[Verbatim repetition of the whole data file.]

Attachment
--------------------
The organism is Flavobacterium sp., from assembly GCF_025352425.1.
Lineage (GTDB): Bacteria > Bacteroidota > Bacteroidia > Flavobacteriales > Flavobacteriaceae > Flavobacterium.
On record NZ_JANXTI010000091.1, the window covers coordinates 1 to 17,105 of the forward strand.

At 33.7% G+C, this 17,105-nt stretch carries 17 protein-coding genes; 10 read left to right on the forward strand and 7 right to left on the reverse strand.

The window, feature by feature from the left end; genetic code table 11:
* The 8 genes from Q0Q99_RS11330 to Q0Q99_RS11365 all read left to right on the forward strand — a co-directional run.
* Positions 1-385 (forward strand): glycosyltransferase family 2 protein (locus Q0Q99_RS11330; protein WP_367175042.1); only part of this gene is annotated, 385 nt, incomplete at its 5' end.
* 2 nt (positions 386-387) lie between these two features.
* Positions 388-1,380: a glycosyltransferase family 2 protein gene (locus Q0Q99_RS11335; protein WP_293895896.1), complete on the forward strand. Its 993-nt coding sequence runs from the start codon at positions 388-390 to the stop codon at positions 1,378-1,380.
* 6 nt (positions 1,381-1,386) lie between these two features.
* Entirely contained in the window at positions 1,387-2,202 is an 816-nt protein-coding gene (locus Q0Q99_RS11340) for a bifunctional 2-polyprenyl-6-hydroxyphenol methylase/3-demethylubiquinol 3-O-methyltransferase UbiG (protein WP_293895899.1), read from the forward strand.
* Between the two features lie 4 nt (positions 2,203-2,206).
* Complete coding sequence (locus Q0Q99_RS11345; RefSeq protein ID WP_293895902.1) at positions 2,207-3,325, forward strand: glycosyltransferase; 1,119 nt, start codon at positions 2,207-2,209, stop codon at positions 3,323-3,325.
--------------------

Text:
The organism is Flavobacterium sp., from assembly GCF_025352425.1.
Lineage (GTDB): Bacteria > Bacteroidota > Bacteroidia > Flavobacteriales > Flavobacteriaceae > Flavobacterium.
On record NZ_JANXTI010000091.1, the window covers coordinates 1 to 17,105 of the forward strand.

At 33.7% G+C, this 17,105-nt stretch carries 17 protein-coding genes; 10 read left to right on the forward strand and 7 right to left on the reverse strand.

The window, feature by feature from the left end; genetic code table 11:
* The 8 genes from Q0Q99_RS11330 to Q0Q99_RS11365 all read left to right on the forward strand — a co-directional run.
* Positions 1-385 (forward strand): glycosyltransferase family 2 protein (locus Q0Q99_RS11330; protein WP_367175042.1); only part of this gene is annotated, 385 nt, incomplete at its 5' end.
* 2 nt (positions 386-387) lie between these two features.
* Positions 388-1,380: a glycosyltransferase family 2 protein gene (locus Q0Q99_RS11335; protein WP_293895896.1), complete on the forward strand. Its 993-nt coding sequence runs from the start codon at positions 388-390 to the stop codon at positions 1,378-1,380.
* 6 nt (positions 1,381-1,386) lie between these two features.
* Entirely contained in the window at positions 1,387-2,202 is an 816-nt protein-coding gene (locus Q0Q99_RS11340) for a bifunctional 2-polyprenyl-6-hydroxyphenol methylase/3-demethylubiquinol 3-O-methyltransferase UbiG (protein WP_293895899.1), read from the forward strand.
* Between the two features lie 4 nt (positions 2,203-2,206).
* Complete coding sequence (locus Q0Q99_RS11345; RefSeq protein ID WP_293895902.1) at positions 2,207-3,325, forward strand: glycosyltransferase; 1,119 nt, start codon at positions 2,207-2,209, stop codon at positions 3,323-3,325.